How To Lower Pool Water Level For In-Ground Pools

How-To-Lower-Pool-Water-Level-For-In-Ground-Pools

If you are looking for “how to lower pool water level” of your in-ground swimming pool, this guide should help!

You may find that heavy rain has raised the water level of your in-ground pool and needs some removed to avoid subsequent damage and overflow to surrounding foliage, or even the deck. Another reason for removing water is accidentally leaving the hose running and overfilling, or preparing your pool for the winter season. The water level may be lowered by the filter’s multi-port or a drainage spigot on the pump, if the pool is equipped with either. However, if these are not available a submersible pump can be used, or a garden hose can be used for siphoning the water.

Heavy rain is able to dangerously increase pool water levels.

How to Use Backwashing to Lower Pool Water Level (Most Popular Approach)

If you use a DE or sand filter in the pool, it will be equipped with a multiport valve. This can be used for backwashing the filter when it becomes dirty. There are two settings that can be used on the valve, Backwash or Waste, for draining pool water. Both of these settings will allow water out through the drain port. The difference is that ‘Waste’ allows water to bypass the filter, and ‘Backwash’ sends water to the filter going backwards (helping to clean it at the same time). If your filter needs cleaning, using the Backwash setting to drain the pool is best.

Step 1

The first step is to turn off your pool pump prior to changing the valve handle, this will avoid any potential damages to plumbing or valves. To ensure full safety, the pump should be unplugged or disconnected power from the circuit breaker.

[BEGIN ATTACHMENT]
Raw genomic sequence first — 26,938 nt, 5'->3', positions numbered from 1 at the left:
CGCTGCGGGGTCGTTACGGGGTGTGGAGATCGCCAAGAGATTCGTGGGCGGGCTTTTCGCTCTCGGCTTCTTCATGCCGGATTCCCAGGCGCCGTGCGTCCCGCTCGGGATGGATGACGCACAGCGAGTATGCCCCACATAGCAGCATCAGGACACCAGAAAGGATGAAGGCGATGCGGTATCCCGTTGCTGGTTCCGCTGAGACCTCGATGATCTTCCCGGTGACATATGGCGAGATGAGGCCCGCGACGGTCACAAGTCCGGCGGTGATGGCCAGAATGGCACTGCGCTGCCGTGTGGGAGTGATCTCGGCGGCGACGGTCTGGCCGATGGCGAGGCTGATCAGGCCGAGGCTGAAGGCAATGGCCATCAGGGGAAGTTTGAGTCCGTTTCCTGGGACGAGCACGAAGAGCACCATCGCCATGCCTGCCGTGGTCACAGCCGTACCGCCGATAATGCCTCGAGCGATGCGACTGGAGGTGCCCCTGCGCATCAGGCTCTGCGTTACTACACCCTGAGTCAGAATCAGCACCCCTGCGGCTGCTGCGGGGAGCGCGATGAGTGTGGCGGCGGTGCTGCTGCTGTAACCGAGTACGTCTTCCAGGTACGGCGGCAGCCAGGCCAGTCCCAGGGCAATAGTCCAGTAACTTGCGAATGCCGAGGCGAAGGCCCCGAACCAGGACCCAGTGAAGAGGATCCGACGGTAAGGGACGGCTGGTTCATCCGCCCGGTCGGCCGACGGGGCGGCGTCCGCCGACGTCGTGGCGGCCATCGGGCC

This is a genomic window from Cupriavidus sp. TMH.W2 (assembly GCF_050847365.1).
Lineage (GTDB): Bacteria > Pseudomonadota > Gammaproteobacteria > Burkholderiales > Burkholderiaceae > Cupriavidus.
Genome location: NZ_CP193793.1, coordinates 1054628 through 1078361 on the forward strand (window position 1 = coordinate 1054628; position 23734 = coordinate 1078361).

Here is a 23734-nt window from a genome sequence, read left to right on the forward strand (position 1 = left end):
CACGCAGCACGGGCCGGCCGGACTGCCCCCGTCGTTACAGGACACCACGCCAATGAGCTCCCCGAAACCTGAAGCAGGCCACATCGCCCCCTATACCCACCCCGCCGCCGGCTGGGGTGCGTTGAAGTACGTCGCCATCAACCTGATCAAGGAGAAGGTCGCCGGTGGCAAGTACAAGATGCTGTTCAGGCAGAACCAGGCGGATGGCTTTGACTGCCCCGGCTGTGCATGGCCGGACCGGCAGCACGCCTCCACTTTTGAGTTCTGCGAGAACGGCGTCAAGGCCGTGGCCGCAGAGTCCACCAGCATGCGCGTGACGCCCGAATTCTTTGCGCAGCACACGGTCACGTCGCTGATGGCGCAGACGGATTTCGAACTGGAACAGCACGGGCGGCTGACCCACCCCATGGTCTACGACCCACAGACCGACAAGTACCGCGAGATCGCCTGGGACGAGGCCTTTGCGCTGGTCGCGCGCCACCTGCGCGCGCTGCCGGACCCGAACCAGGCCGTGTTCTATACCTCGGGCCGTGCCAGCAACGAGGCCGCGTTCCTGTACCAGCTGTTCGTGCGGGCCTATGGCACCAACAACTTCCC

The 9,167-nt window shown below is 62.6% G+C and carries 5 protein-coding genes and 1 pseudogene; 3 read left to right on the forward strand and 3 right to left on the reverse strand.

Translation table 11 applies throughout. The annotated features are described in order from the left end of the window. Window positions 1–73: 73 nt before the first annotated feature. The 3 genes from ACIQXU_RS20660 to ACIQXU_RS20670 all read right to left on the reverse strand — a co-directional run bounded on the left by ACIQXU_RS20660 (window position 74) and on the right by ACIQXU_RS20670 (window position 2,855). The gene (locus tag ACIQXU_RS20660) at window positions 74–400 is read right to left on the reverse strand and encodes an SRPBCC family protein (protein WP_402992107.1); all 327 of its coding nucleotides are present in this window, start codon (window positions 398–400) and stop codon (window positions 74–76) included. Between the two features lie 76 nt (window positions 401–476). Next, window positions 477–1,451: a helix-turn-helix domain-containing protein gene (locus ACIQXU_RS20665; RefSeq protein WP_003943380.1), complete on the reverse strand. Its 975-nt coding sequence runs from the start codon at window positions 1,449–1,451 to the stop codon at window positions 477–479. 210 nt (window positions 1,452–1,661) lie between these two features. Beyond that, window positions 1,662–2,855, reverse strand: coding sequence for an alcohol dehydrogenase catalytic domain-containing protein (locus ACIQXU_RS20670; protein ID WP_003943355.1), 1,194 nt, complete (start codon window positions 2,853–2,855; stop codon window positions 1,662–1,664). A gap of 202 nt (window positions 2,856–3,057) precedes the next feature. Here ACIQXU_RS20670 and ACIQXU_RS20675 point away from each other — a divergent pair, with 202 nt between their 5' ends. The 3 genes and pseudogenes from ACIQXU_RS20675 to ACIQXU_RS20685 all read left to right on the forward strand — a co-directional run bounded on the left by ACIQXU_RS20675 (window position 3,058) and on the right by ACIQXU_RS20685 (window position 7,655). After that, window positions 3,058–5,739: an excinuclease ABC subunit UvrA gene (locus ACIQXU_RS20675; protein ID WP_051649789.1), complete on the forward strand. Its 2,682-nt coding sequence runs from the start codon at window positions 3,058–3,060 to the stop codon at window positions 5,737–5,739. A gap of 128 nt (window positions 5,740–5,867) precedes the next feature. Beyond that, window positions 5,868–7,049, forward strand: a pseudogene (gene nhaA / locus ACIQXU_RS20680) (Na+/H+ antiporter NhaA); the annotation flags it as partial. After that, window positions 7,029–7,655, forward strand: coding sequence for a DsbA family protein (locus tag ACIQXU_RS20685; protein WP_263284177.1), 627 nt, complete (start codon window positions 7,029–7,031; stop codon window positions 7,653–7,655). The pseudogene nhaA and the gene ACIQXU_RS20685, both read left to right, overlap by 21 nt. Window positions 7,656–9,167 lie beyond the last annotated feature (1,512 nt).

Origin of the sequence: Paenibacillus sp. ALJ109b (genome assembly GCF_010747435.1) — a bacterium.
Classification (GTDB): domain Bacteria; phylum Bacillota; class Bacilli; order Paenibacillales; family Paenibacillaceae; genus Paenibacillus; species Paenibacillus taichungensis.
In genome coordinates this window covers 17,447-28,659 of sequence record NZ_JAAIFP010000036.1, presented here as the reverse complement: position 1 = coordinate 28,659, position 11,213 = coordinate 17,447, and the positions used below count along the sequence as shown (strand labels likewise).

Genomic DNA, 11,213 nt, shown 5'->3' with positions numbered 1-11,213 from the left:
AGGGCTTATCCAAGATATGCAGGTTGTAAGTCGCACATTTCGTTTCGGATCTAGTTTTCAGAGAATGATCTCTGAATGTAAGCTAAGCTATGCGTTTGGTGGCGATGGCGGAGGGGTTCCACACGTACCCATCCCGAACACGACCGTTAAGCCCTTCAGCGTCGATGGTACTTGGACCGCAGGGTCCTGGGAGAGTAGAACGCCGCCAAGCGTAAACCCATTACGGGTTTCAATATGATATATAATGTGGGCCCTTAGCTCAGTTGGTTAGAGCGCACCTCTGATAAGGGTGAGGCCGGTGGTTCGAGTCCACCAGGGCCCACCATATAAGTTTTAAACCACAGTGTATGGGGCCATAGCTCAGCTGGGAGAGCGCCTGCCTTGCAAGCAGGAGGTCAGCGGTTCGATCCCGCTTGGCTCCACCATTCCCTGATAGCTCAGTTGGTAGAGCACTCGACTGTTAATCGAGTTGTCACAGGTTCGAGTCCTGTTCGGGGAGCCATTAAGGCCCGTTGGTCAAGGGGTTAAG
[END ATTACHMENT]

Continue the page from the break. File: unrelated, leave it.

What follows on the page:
Step 2

During normal operations, the filter is likely in the FILTER setting. Move the multiport valve handle to the BACKWASH setting by depressing it first. Ensure the handle is fully depressed prior to moving to avoid potential damage to the multiport valve seal.

Step 3

Ensure the WASTE hose has been placed where you want water drained too.

Step 4

Return power to the pool pump, running it for at least 2 minutes. You will notice the water changes from cloudy to clear within the sight glass located on the valve’s side.

Step 5

Turn power to the pool pump OFF.

Step 6

Ensure the multiport valve handle is fully depressed and change it to the RINSE setting. Once the backwashing has been completed, sand will be loose within the filter and needs resetting. This step also allows any dirty water remaining from the backwash to be rinsed from the filter, avoiding it being put back into the pool.

Step 7

Turn power to pool pump back ON, running the filter for 1-2 minutes on RINSE.

Step 8

Turn power to pool pump back OFF, fully depressing the multiport valve handle return to FILTER setting.

Step 9

Turn power to pool pump back ON. Begin operation as normal. Make sure pressure dropped between 8 to 10 psi from where it was prior to the backwashing by reviewing the pressure gauge.

 

How to Use Pump Drain Plug